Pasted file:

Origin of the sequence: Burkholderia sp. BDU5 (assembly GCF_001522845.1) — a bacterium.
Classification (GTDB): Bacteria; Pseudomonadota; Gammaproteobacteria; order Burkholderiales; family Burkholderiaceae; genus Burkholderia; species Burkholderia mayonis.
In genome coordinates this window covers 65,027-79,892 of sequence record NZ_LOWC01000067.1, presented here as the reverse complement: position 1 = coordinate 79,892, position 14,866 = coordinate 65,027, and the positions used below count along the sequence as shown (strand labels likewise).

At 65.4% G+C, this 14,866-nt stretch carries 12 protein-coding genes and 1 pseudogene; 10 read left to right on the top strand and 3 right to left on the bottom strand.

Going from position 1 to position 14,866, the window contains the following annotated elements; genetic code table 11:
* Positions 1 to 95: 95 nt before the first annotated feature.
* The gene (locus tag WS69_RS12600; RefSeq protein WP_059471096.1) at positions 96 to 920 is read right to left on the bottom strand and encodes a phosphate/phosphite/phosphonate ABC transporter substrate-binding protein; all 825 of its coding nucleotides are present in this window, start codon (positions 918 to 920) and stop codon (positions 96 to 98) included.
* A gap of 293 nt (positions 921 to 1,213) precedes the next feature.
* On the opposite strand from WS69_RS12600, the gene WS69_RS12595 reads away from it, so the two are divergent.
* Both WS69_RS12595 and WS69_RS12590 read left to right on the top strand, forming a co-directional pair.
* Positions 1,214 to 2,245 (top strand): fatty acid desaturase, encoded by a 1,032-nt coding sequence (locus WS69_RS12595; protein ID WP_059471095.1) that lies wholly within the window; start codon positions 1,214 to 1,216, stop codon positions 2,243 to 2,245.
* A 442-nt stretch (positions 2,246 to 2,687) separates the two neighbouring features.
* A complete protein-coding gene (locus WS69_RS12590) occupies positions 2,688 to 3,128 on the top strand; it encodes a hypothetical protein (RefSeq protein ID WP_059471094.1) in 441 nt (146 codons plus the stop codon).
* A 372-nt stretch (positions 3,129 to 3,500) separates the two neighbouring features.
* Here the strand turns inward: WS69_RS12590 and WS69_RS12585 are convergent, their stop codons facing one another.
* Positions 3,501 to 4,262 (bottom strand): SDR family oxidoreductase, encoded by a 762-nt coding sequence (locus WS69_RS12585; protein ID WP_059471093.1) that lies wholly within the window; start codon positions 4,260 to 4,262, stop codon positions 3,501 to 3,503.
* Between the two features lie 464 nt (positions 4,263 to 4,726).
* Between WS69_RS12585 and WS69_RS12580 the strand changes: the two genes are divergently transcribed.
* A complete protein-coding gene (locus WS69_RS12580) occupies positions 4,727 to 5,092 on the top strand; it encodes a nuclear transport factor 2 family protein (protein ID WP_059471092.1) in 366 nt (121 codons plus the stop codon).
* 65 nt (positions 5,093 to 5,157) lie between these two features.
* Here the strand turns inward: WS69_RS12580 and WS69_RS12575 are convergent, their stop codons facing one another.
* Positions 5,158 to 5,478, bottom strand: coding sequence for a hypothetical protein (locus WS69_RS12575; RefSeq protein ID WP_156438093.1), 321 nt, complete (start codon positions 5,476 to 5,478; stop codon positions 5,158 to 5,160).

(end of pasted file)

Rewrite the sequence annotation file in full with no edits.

Origin of the sequence: Burkholderia sp. BDU5 (assembly GCF_001522845.1) — a bacterium.
Classification (GTDB): Bacteria; Pseudomonadota; Gammaproteobacteria; order Burkholderiales; family Burkholderiaceae; genus Burkholderia; species Burkholderia mayonis.
In genome coordinates this window covers 65,027-79,892 of sequence record NZ_LOWC01000067.1, presented here as the reverse complement: position 1 = coordinate 79,892, position 14,866 = coordinate 65,027, and the positions used below count along the sequence as shown (strand labels likewise).

At 65.4% G+C, this 14,866-nt stretch carries 12 protein-coding genes and 1 pseudogene; 10 read left to right on the top strand and 3 right to left on the bottom strand.

Going from position 1 to position 14,866, the window contains the following annotated elements; genetic code table 11:
* Positions 1 to 95: 95 nt before the first annotated feature.
* The gene (locus tag WS69_RS12600; RefSeq protein WP_059471096.1) at positions 96 to 920 is read right to left on the bottom strand and encodes a phosphate/phosphite/phosphonate ABC transporter substrate-binding protein; all 825 of its coding nucleotides are present in this window, start codon (positions 918 to 920) and stop codon (positions 96 to 98) included.
* A gap of 293 nt (positions 921 to 1,213) precedes the next feature.
* On the opposite strand from WS69_RS12600, the gene WS69_RS12595 reads away from it, so the two are divergent.
* Both WS69_RS12595 and WS69_RS12590 read left to right on the top strand, forming a co-directional pair.
* Positions 1,214 to 2,245 (top strand): fatty acid desaturase, encoded by a 1,032-nt coding sequence (locus WS69_RS12595; protein ID WP_059471095.1) that lies wholly within the window; start codon positions 1,214 to 1,216, stop codon positions 2,243 to 2,245.
* A 442-nt stretch (positions 2,246 to 2,687) separates the two neighbouring features.
* A complete protein-coding gene (locus WS69_RS12590) occupies positions 2,688 to 3,128 on the top strand; it encodes a hypothetical protein (RefSeq protein ID WP_059471094.1) in 441 nt (146 codons plus the stop codon).
* A 372-nt stretch (positions 3,129 to 3,500) separates the two neighbouring features.
* Here the strand turns inward: WS69_RS12590 and WS69_RS12585 are convergent, their stop codons facing one another.
* Positions 3,501 to 4,262 (bottom strand): SDR family oxidoreductase, encoded by a 762-nt coding sequence (locus WS69_RS12585; protein ID WP_059471093.1) that lies wholly within the window; start codon positions 4,260 to 4,262, stop codon positions 3,501 to 3,503.
* Between the two features lie 464 nt (positions 4,263 to 4,726).
* Between WS69_RS12585 and WS69_RS12580 the strand changes: the two genes are divergently transcribed.
* A complete protein-coding gene (locus WS69_RS12580) occupies positions 4,727 to 5,092 on the top strand; it encodes a nuclear transport factor 2 family protein (protein ID WP_059471092.1) in 366 nt (121 codons plus the stop codon).
* 65 nt (positions 5,093 to 5,157) lie between these two features.
* Here the strand turns inward: WS69_RS12580 and WS69_RS12575 are convergent, their stop codons facing one another.
* Positions 5,158 to 5,478, bottom strand: coding sequence for a hypothetical protein (locus WS69_RS12575; RefSeq protein ID WP_156438093.1), 321 nt, complete (start codon positions 5,476 to 5,478; stop codon positions 5,158 to 5,160).